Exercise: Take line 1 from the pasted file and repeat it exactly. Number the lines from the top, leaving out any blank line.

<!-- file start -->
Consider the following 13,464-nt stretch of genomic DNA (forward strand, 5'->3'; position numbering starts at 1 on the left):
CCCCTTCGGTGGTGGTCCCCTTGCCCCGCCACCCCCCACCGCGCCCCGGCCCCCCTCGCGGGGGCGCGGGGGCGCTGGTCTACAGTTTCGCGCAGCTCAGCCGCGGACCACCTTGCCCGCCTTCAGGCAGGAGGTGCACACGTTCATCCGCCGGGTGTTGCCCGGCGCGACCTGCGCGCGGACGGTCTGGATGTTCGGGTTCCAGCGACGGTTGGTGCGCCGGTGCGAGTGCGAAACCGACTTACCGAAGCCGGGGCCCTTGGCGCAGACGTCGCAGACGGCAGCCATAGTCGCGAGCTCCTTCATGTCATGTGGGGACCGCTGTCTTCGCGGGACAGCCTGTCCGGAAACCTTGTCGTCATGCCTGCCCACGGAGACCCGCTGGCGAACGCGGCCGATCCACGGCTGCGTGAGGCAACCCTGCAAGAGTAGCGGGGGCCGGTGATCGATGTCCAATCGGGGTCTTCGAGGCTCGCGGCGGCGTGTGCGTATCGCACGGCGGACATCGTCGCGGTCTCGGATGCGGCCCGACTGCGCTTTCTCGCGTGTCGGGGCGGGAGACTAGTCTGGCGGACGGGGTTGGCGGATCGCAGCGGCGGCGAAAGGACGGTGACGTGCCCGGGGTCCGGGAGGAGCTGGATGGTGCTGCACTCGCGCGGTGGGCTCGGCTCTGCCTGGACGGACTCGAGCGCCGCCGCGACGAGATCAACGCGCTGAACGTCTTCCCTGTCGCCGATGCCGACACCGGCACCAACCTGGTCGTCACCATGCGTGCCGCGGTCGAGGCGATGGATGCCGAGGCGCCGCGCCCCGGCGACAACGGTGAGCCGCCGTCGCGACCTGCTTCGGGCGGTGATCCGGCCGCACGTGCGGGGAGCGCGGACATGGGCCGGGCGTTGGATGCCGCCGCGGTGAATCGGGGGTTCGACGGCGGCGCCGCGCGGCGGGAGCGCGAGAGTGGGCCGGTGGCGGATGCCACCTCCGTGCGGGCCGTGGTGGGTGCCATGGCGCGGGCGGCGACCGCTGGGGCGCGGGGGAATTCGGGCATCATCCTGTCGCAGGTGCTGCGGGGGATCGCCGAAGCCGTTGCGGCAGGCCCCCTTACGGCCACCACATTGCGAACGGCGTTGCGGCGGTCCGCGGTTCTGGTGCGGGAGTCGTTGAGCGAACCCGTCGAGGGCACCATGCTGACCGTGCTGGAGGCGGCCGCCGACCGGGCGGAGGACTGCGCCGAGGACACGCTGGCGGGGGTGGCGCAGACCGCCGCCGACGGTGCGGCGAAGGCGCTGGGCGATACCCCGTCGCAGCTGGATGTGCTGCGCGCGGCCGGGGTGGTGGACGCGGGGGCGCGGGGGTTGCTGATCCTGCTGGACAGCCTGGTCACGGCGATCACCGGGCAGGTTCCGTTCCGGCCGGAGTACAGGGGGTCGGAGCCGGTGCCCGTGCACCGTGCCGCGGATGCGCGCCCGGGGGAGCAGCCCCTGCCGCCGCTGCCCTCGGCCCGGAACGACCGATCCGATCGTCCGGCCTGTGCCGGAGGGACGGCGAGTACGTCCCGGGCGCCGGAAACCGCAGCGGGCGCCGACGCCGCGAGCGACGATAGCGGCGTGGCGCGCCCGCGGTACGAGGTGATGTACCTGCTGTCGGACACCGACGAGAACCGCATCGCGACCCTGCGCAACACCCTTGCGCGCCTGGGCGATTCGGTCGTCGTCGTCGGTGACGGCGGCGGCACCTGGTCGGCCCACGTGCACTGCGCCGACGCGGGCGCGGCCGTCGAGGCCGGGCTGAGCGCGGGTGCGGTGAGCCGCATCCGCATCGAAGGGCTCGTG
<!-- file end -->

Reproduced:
Consider the following 13,464-nt stretch of genomic DNA (forward strand, 5'->3'; position numbering starts at 1 on the left):